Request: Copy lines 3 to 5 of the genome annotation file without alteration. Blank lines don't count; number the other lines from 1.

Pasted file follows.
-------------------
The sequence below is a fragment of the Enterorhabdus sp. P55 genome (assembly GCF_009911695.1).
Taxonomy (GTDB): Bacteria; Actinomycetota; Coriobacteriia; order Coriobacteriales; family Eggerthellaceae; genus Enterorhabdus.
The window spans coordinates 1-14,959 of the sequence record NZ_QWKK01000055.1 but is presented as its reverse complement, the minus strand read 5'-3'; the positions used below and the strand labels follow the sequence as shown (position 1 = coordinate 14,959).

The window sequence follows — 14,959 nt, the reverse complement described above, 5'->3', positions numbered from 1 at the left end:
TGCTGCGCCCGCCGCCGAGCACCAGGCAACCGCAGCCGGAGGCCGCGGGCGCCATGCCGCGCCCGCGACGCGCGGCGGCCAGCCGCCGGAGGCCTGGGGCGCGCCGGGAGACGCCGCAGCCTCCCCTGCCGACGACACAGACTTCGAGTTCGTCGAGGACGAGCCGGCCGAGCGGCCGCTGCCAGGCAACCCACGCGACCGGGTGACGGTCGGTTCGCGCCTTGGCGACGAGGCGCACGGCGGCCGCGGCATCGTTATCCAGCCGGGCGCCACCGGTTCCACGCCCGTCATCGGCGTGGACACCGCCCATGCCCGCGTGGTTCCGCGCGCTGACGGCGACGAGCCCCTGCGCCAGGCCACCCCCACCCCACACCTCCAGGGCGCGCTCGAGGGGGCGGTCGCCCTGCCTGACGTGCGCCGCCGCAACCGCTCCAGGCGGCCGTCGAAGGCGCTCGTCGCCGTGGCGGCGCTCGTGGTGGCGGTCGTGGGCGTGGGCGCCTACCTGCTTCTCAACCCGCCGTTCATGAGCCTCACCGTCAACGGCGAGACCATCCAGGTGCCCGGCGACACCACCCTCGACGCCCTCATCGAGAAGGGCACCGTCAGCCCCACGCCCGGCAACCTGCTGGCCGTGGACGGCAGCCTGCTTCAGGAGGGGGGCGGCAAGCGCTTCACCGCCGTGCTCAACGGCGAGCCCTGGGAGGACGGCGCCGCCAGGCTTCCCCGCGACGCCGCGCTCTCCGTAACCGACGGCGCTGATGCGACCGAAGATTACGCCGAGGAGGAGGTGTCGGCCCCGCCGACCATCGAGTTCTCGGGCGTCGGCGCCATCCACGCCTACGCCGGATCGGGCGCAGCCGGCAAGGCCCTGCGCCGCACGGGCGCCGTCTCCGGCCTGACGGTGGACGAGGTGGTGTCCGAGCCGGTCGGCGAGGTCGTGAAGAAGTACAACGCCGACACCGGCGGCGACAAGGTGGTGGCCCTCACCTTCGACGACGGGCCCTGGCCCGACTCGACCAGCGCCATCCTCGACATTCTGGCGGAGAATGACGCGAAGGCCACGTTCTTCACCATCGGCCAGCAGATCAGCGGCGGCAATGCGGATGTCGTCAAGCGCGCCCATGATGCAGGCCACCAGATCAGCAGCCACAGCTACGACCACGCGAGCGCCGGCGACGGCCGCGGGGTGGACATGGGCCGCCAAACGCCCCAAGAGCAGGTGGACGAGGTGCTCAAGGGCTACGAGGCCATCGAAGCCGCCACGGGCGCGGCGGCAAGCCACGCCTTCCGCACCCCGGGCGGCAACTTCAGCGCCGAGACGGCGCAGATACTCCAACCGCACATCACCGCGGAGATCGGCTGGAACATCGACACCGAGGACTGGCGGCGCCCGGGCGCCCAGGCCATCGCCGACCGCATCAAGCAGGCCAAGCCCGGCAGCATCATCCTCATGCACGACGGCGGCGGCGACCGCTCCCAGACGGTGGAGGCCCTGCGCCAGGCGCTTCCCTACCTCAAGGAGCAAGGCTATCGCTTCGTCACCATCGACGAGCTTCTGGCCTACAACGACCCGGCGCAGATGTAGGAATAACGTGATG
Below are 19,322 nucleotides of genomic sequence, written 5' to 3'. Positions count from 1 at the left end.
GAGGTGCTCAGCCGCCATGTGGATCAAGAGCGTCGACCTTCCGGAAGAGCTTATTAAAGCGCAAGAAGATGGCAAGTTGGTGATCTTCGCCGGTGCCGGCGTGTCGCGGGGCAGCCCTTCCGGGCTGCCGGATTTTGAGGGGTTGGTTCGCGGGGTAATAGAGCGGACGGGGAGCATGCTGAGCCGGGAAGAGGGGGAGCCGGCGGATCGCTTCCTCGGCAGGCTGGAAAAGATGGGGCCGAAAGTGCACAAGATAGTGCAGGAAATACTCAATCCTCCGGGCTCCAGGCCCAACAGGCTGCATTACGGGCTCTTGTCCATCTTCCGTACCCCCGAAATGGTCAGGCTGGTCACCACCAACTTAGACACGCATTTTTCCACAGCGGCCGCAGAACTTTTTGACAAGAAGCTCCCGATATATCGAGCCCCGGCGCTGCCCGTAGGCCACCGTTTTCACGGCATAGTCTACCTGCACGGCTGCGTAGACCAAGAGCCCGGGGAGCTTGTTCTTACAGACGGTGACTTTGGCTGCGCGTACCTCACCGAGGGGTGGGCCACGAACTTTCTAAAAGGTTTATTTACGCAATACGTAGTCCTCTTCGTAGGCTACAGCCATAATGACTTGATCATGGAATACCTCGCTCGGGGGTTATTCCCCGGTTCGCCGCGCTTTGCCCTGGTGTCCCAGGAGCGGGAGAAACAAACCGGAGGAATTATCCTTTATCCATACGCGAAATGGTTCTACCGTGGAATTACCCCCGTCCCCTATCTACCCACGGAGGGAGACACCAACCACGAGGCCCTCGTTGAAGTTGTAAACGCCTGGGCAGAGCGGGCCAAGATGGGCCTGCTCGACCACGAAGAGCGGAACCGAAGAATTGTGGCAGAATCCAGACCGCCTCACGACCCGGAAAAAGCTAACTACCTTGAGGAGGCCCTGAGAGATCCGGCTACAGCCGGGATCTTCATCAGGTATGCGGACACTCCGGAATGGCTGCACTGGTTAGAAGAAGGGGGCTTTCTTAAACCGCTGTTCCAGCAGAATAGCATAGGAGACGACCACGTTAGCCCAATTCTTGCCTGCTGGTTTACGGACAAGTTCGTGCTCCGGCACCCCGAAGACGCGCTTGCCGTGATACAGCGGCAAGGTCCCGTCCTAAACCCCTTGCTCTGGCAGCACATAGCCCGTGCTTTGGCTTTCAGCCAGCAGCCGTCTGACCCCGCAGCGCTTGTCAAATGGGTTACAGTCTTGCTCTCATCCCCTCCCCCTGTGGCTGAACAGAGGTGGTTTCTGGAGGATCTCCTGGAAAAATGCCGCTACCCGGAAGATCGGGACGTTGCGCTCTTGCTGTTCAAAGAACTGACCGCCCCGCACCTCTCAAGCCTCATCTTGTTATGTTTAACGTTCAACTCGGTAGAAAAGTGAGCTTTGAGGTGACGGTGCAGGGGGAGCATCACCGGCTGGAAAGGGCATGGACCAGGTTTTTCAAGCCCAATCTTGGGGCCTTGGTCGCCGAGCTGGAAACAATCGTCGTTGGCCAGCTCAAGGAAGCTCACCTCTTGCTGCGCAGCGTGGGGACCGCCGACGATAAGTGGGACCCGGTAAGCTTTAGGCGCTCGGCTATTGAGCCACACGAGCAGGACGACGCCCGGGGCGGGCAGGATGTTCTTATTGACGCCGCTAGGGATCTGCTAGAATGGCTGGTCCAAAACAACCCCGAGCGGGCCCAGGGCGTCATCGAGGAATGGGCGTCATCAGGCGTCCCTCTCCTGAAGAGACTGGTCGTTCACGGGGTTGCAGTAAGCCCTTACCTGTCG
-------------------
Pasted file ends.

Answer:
The window spans coordinates 1-14,959 of the sequence record NZ_QWKK01000055.1 but is presented as its reverse complement, the minus strand read 5'-3'; the positions used below and the strand labels follow the sequence as shown (position 1 = coordinate 14,959).

The window sequence follows — 14,959 nt, the reverse complement described above, 5'->3', positions numbered from 1 at the left end:
TGCTGCGCCCGCCGCCGAGCACCAGGCAACCGCAGCCGGAGGCCGCGGGCGCCATGCCGCGCCCGCGACGCGCGGCGGCCAGCCGCCGGAGGCCTGGGGCGCGCCGGGAGACGCCGCAGCCTCCCCTGCCGACGACACAGACTTCGAGTTCGTCGAGGACGAGCCGGCCGAGCGGCCGCTGCCAGGCAACCCACGCGACCGGGTGACGGTCGGTTCGCGCCTTGGCGACGAGGCGCACGGCGGCCGCGGCATCGTTATCCAGCCGGGCGCCACCGGTTCCACGCCCGTCATCGGCGTGGACACCGCCCATGCCCGCGTGGTTCCGCGCGCTGACGGCGACGAGCCCCTGCGCCAGGCCACCCCCACCCCACACCTCCAGGGCGCGCTCGAGGGGGCGGTCGCCCTGCCTGACGTGCGCCGCCGCAACCGCTCCAGGCGGCCGTCGAAGGCGCTCGTCGCCGTGGCGGCGCTCGTGGTGGCGGTCGTGGGCGTGGGCGCCTACCTGCTTCTCAACCCGCCGTTCATGAGCCTCACCGTCAACGGCGAGACCATCCAGGTGCCCGGCGACACCACCCTCGACGCCCTCATCGAGAAGGGCACCGTCAGCCCCACGCCCGGCAACCTGCTGGCCGTGGACGGCAGCCTGCTTCAGGAGGGGGGCGGCAAGCGCTTCACCGCCGTGCTCAACGGCGAGCCCTGGGAGGACGGCGCCGCCAGGCTTCCCCGCGACGCCGCGCTCTCCGTAACCGACGGCGCTGATGCGACCGAAGATTACGCCGAGGAGGAGGTGTCGGCCCCGCCGACCATCGAGTTCTCGGGCGTCGGCGCCATCCACGCCTACGCCGGATCGGGCGCAGCCGGCAAGGCCCTGCGCCGCACGGGCGCCGTCTCCGGCCTGACGGTGGACGAGGTGGTGTCCGAGCCGGTCGGCGAGGTCGTGAAGAAGTACAACGCCGACACCGGCGGCGACAAGGTGGTGGCCCTCACCTTCGACGACGGGCCCTGGCCCGACTCGACCAGCGCCATCCTCGACATTCTGGCGGAGAATGACGCGAAGGCCACGTTCTTCACCATCGGCCAGCAGATCAGCGGCGGCAATGCGGATGTCGTCAAGCGCGCCCATGATGCAGGCCACCAGATCAGCAGCCACAGCTACGACCACGCGAGCGCCGGCGACGGCCGCGGGGTGGACATGGGCCGCCAAACGCCCCAAGAGCAGGTGGACGAGGTGCTCAAGGGCTACGAGGCCATCGAAGCCGCCACGGGCGCGGCGGCAAGCCACGCCTTCCGCACCCCGGGCGGCAACTTCAGCGCCGAGACGGCGCAGATACTCCAACCGCACATCACCGCGGAGATCGGCTGGAACATCGACACCGAGGACTGGCGGCGCCCGGGCGCCCAGGCCATCGCCGACCGCATCAAGCAGGCCAAGCCCGGCAGCATCATCCTCATGCACGACGGCGGCGGCGACCGCTCCCAGACGGTGGAGGCCCTGCGCCAGGCGCTTCCCTACCTCAAGGAGCAAGGCTATCGCTTCGTCACCATCGACGAGCTTCTGGCCTACAACGACCCGGCGCAGATGTAGGAATAACGTGATG